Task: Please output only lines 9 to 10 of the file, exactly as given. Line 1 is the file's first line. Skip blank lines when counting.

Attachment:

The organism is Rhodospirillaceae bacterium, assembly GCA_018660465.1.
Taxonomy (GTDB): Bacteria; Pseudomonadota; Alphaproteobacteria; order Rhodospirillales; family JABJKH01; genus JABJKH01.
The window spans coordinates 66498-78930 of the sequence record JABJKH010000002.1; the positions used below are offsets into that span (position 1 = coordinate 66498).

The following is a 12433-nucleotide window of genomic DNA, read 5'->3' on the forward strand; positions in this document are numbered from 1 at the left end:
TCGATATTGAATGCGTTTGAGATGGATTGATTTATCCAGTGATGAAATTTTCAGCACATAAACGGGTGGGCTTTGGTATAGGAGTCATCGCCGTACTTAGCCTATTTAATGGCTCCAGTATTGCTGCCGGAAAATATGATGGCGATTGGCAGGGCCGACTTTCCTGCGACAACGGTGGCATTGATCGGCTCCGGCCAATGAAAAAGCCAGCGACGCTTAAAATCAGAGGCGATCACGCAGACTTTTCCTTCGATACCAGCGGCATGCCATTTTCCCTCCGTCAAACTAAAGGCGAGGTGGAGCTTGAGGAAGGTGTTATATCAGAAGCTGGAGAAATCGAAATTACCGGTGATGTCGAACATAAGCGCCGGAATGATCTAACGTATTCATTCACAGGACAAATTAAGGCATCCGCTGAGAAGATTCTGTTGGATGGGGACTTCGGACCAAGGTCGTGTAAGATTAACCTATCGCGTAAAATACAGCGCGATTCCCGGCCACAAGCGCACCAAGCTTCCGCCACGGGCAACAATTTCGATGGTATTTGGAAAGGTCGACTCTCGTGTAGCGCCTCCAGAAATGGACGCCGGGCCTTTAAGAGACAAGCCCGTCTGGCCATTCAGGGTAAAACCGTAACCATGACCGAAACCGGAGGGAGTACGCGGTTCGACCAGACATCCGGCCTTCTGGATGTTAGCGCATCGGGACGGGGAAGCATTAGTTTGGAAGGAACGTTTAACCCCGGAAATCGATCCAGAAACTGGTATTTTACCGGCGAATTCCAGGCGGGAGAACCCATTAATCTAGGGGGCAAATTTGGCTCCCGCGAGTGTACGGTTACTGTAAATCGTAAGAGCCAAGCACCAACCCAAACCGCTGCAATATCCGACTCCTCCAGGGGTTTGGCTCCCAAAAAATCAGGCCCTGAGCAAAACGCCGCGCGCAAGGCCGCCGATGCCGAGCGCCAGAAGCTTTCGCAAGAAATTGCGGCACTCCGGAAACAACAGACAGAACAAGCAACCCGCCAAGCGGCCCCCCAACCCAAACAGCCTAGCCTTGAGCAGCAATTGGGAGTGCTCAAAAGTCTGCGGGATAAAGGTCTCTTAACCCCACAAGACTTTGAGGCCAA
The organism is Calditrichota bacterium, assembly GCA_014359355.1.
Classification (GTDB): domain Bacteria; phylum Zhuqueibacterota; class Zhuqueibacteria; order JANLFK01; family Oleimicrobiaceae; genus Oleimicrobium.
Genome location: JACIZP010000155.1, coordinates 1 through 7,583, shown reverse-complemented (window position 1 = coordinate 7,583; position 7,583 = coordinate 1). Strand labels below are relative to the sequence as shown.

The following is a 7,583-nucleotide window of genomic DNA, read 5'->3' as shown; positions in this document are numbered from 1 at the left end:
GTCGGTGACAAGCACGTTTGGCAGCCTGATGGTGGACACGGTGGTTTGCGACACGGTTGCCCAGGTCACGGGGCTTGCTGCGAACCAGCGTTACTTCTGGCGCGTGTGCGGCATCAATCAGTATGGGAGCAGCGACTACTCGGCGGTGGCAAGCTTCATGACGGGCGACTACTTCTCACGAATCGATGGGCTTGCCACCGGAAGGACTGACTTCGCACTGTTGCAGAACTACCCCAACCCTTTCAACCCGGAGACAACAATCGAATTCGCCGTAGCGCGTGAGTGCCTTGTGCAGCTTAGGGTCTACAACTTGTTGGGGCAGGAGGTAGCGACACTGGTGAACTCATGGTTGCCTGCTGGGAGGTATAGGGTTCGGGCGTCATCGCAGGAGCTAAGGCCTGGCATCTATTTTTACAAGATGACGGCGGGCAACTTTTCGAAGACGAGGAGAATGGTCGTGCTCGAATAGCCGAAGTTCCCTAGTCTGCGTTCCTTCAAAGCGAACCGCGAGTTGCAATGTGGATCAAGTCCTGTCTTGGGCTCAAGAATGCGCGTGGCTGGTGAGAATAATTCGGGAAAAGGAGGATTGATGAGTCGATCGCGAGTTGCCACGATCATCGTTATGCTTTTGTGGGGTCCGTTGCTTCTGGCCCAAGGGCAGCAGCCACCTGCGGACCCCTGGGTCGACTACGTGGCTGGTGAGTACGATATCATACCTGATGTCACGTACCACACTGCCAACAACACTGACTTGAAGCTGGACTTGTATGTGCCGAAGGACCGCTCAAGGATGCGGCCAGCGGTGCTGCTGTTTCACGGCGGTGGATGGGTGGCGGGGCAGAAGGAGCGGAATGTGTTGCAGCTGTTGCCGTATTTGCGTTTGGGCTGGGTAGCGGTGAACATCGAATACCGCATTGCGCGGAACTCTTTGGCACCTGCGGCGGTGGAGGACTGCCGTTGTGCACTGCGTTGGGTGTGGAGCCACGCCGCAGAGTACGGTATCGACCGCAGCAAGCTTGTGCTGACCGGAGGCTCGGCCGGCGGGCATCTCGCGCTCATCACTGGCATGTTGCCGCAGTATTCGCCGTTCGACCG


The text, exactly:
The following is a 7,583-nucleotide window of genomic DNA, read 5'->3' as shown; positions in this document are numbered from 1 at the left end:
GTCGGTGACAAGCACGTTTGGCAGCCTGATGGTGGACACGGTGGTTTGCGACACGGTTGCCCAGGTCACGGGGCTTGCTGCGAACCAGCGTTACTTCTGGCGCGTGTGCGGCATCAATCAGTATGGGAGCAGCGACTACTCGGCGGTGGCAAGCTTCATGACGGGCGACTACTTCTCACGAATCGATGGGCTTGCCACCGGAAGGACTGACTTCGCACTGTTGCAGAACTACCCCAACCCTTTCAACCCGGAGACAACAATCGAATTCGCCGTAGCGCGTGAGTGCCTTGTGCAGCTTAGGGTCTACAACTTGTTGGGGCAGGAGGTAGCGACACTGGTGAACTCATGGTTGCCTGCTGGGAGGTATAGGGTTCGGGCGTCATCGCAGGAGCTAAGGCCTGGCATCTATTTTTACAAGATGACGGCGGGCAACTTTTCGAAGACGAGGAGAATGGTCGTGCTCGAATAGCCGAAGTTCCCTAGTCTGCGTTCCTTCAAAGCGAACCGCGAGTTGCAATGTGGATCAAGTCCTGTCTTGGGCTCAAGAATGCGCGTGGCTGGTGAGAATAATTCGGGAAAAGGAGGATTGATGAGTCGATCGCGAGTTGCCACGATCATCGTTATGCTTTTGTGGGGTCCGTTGCTTCTGGCCCAAGGGCAGCAGCCACCTGCGGACCCCTGGGTCGACTACGTGGCTGGTGAGTACGATATCATACCTGATGTCACGTACCACACTGCCAACAACACTGACTTGAAGCTGGACTTGTATGTGCCGAAGGACCGCTCAAGGATGCGGCCAGCGGTGCTGCTGTTTCACGGCGGTGGATGGGTGGCGGGGCAGAAGGAGCGGAATGTGTTGCAGCTGTTGCCGTATTTGCGTTTGGGCTGGGTAGCGGTGAACATCGAATACCGCATTGCGCGGAACTCTTTGGCACCTGCGGCGGTGGAGGACTGCCGTTGTGCACTGCGTTGGGTGTGGAGCCACGCCGCAGAGTACGGTATCGACCGCAGCAAGCTTGTGCTGACCGGAGGCTCGGCCGGCGGGCATCTCGCGCTCATCACTGGCATGTTGCCGCAGTATTCGCCGTTCGACCG